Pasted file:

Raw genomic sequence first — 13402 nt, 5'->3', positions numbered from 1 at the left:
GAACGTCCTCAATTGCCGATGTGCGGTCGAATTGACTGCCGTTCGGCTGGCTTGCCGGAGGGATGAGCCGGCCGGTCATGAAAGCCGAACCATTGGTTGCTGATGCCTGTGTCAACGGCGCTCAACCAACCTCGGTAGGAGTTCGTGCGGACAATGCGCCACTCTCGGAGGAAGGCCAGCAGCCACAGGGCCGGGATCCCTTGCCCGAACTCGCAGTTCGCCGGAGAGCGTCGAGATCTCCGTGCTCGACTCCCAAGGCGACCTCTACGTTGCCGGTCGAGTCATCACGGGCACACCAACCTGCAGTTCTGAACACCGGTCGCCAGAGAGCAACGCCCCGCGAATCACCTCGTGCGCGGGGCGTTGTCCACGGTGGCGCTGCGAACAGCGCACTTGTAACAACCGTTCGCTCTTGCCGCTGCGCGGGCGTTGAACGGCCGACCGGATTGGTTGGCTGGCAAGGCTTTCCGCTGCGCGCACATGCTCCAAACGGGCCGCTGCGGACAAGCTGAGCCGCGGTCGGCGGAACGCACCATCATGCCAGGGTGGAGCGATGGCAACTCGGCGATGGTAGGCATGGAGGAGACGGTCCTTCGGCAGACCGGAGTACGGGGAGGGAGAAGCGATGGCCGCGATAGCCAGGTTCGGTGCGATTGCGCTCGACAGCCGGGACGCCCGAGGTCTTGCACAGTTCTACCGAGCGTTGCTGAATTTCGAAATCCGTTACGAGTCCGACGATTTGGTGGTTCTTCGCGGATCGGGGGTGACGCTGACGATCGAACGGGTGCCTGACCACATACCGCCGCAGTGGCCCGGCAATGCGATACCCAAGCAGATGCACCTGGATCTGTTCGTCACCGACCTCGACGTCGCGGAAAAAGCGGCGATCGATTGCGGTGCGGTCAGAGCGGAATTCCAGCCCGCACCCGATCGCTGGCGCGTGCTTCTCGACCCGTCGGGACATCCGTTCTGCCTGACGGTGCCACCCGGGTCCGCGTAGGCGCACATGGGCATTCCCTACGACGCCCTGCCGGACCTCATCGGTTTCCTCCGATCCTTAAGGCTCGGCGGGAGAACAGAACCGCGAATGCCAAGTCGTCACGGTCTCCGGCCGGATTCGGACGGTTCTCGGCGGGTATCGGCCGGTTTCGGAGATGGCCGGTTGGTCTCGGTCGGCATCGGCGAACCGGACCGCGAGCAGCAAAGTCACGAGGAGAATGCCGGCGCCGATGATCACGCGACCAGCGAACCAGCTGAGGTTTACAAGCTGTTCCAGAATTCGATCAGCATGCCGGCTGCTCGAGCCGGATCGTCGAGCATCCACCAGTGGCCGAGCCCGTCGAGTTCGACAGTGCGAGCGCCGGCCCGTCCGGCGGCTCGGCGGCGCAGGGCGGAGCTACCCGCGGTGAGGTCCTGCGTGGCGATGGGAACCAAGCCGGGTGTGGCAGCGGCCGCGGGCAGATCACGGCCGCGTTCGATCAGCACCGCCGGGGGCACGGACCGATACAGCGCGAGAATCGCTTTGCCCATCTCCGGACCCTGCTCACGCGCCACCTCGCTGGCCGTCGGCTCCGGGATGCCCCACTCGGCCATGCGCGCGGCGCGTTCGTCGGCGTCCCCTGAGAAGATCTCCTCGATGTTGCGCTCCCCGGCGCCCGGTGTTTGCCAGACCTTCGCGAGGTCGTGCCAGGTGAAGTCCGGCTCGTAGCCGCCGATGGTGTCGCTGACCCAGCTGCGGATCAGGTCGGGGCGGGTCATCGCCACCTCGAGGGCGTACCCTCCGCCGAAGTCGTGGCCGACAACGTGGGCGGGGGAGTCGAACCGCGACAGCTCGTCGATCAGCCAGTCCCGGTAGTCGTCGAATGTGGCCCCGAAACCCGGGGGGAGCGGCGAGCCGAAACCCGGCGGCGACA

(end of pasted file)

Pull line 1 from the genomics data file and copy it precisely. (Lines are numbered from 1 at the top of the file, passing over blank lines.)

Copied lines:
Raw genomic sequence first — 13402 nt, 5'->3', positions numbered from 1 at the left: